On each trial the display remained on until the subject responded, or for 2.8 s, whichever occurred first. On days 1 and 2 (the first 2 of 3 practice sessions), however, the display remained on for a longer period of time (3.0 and 3.2 s, respectively). Longer display times were needed on these days to facilitate practice. After the subject responded, the word 'GO' reappeared in the center of each VDD indicating that the response had been recorded and the next trial was ready to begin. Displays appeared in quasi-random order such that on the following trial the visual array was displayed on one of the VDD's not viewed on the previous trial. Correct target-location responses were immediately followed by a high-pitched tone, whereas incorrect responses were followed by a low-pitched tone. Subjects viewed two display sets (120 trials each) each day, one while wearing bifocal lenses, and the other while wearing PAL's. The order in which the corrective lenses were worn (bifocal first or PAL first) were counter balanced. Subjects participated for 5 successive days. Each experimental session duration was 15-20 min in length.

Recording of subject response time to locate a target was time-locked to visual display onset. Subjects were shown their performance after each session. Further, on the following day, each subject was shown how his previous day's performance compared to that of the other 11 subjects.

The independent variables in this study were as follows: a) type of presbyopic correction (2 levels: bifocal and PAL); b) target eccentricity (5 levels: 1.0, 2.4, 3.8, 4.3, and 5.3º); and c) accommodation distance (40, 83, and 280 cm). The dependent variables were response accuracy and response latency.

RESULTS

A completely within-subjects repeated-measures analysis of variance (ANOVA) design was used to evaluate the effects of the experimental treatments on the accuracy and latency of target-location responses. Post-hoc pairwise comparisons among means were carried out using Tukey's HSD test at the 0.05 probability level. Speed and accuracy-of-responding data from days 4 and 5 (non-training days) were considered for analysis below. Only correct target-location responses were used in the analysis. The effect of presbyopic correction on target-location performance was examined in a 2 x 3 x 5 way repeated-measures ANOVA (correcting, bifocal and PAL; accommodation distance, 40, 83, and 280 cm; target eccentricity, 1.0, 2.4, 3.8, 4.3, and 5.3º). Type of presbyopic correction and accommodation distance interacted (Fig. 4) to significantly affect latency of target-location responses [F(2,22) = 5.88, p<0.01]. Post-hoc pairwise comparisons between presbyopic correction (bifocal vs. PAL) at each accommodation distance revealed that mean response latency when wearing PAL's was significantly lower (mean = 1992, SEM – 56) compared to bifocals (mean = 2103, SEM = 57) at the intermediate (83-cm) viewing distance. The slightly elevated response latency of the PAL lens at the 40- and 280-cm viewing distances were not statistically significant. No other significant effects involving type of presbyopic correction were observed for latency or accuracy of target-detection responses.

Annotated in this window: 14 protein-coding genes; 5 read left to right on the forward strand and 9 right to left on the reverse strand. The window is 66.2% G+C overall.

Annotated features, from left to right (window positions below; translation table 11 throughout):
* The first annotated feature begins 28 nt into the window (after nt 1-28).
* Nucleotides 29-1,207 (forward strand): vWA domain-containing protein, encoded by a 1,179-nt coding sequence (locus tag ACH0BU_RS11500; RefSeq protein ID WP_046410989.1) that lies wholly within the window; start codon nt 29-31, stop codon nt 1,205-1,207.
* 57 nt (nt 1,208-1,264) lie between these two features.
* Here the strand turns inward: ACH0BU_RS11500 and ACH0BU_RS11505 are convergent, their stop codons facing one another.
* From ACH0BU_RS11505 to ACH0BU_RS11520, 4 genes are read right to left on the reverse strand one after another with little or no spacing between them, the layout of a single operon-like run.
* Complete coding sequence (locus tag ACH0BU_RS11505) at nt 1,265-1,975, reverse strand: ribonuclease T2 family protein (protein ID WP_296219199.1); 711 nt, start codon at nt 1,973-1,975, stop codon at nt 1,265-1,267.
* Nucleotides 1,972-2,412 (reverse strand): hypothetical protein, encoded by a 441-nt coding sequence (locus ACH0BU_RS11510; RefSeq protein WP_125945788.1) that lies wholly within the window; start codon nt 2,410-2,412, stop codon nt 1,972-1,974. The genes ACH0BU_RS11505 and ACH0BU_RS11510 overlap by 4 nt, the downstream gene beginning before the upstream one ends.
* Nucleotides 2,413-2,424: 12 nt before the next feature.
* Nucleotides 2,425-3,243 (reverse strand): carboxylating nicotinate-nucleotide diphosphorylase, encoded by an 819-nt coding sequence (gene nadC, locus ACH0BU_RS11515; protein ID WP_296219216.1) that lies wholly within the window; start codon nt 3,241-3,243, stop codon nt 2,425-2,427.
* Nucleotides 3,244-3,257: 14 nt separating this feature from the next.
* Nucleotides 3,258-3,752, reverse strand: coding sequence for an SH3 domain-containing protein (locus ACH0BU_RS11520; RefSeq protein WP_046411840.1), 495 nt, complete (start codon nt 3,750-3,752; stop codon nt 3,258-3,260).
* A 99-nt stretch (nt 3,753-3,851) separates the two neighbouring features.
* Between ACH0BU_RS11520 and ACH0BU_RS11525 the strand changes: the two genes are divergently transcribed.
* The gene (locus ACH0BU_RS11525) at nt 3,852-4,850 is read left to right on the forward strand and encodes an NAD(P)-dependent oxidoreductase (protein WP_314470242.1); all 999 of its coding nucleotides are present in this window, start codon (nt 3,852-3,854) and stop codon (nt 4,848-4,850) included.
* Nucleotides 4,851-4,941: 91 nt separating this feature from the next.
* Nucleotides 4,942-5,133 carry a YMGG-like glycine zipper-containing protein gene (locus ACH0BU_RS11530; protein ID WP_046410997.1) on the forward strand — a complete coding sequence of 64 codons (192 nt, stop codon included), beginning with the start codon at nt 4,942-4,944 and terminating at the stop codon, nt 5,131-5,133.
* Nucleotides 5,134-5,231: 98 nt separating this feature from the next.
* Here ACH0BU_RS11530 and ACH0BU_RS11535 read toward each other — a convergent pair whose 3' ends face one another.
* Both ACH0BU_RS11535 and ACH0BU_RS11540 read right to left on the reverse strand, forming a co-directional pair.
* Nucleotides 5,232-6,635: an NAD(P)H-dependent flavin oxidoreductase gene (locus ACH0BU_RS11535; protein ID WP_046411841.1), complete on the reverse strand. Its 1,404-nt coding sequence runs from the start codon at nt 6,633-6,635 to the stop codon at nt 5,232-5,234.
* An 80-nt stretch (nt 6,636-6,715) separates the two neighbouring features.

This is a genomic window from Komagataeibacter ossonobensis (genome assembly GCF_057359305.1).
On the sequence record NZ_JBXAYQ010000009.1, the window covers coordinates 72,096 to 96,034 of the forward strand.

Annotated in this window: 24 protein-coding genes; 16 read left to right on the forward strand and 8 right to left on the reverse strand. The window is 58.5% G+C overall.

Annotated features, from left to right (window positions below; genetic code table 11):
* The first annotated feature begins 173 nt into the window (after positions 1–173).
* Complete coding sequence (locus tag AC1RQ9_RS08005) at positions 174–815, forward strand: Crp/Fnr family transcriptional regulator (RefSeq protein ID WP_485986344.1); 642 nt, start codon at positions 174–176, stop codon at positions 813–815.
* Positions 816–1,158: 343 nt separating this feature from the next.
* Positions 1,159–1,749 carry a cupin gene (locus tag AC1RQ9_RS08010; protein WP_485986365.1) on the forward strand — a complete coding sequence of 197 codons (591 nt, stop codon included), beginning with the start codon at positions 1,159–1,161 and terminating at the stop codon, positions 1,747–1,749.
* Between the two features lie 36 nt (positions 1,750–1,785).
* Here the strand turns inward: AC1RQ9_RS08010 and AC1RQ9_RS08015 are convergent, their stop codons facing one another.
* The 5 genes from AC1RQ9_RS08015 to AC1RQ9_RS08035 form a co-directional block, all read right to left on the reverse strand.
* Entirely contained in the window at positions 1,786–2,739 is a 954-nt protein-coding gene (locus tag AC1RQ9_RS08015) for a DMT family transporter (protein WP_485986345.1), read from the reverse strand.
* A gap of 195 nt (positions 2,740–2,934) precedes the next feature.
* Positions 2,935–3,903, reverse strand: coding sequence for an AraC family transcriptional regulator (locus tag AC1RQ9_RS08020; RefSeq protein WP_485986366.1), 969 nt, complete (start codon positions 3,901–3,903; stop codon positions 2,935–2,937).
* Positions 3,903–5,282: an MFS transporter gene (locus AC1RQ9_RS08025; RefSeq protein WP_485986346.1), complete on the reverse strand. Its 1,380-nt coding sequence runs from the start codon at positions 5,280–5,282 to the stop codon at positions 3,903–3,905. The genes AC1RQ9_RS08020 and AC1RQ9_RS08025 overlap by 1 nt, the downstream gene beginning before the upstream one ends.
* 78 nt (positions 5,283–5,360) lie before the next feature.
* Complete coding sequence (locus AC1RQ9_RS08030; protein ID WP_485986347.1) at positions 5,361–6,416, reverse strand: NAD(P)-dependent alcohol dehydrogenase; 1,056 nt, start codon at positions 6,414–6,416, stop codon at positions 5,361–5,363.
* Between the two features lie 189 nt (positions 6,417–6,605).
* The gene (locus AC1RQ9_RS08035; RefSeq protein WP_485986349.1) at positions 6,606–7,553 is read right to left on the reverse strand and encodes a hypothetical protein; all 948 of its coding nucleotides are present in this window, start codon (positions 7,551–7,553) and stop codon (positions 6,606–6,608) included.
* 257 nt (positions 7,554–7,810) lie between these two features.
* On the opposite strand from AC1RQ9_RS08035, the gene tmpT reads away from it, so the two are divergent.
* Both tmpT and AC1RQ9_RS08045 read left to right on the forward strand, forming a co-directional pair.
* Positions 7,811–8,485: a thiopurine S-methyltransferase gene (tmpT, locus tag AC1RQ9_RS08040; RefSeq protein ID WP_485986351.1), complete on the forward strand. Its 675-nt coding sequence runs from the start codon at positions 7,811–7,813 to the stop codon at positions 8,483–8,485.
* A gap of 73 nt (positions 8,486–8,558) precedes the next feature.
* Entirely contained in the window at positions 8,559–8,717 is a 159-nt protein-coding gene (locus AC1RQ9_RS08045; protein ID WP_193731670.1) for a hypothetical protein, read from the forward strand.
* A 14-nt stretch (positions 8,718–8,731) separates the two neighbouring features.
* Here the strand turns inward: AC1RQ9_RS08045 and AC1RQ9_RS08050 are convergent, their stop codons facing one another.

Subjective responses from a post-7-month questionnaire were revealing. Of the 12 participants, 7 (58%) indicated that they used their PAL correction exclusively when flying the T-39 Sabre Liner. Three subjects (25%) used their PAL correction intermittently (primarily at night) when flying, and two subjects preferred not to use the PAL's when flying. There were insufficient data to determine of a common factor such as age, ametropia, or strength of bifocal was responsible for an individual accepting or rejecting PAL's.

CONCLUSIONS

High-contrast targets viewed under dawn/dusk lighting conditions (» 3.0 cd · m-2) were located with equal accuracy when wearing bifocal or PAL corrections. However, latency of responding to high-contrast targets under the same viewing conditions was differentially affected by the type of presbyopic correction used. Specifically, compared to a standard bifocal (ST-25), a PAL correction (Varilux Infinity) significantly lowered the time needed to locate high-contrast targets at an intermediate viewing distance (83 cm). These results suggest that subjects were able to adapt to PAL lenses quickly, and that, relative to bifocals, latency of responding to static targets at intermediate viewing distances may be reduced by wearing PAL's.

These results do not address each mechanism by which PAL's may reduce (improve) the latency of target detection at an intermediate viewing distance, or allow generalizing to the presbyopic aviator population at large. Previous research (22) suggests that a combination of eye-head coordination factors, including saccadic gain control, could be involved in the adaptation process. In addition, the clear field of view required for target detection in this study (± 5º) may not have forced subjects to use, or compensate for, the nonspherical portion of the PAL lens. Use of a wider cockpit display would be helpful for addressing this issue. Finally, it should be noted that extent and shape of the area of a PAL lens compromised by nonspherical surfaces varies as a function of both manufacturing process and add power. Consequently, these results can be generalized only to individuals wearing the Varilux Infinity PAL with no greater than 2.25 D add.

Finally, the wearing of any type of corrective spectacle poses a unique set of problems for aviators that must not be ignored when considering applicability to the aviation environment. These include but are not limited to, obstructed field of view, fogging, nasal and ear discomfort, reflections (day or night), excessive frame movement due to G-forces and vibration (19), and increased mean target detection times (25).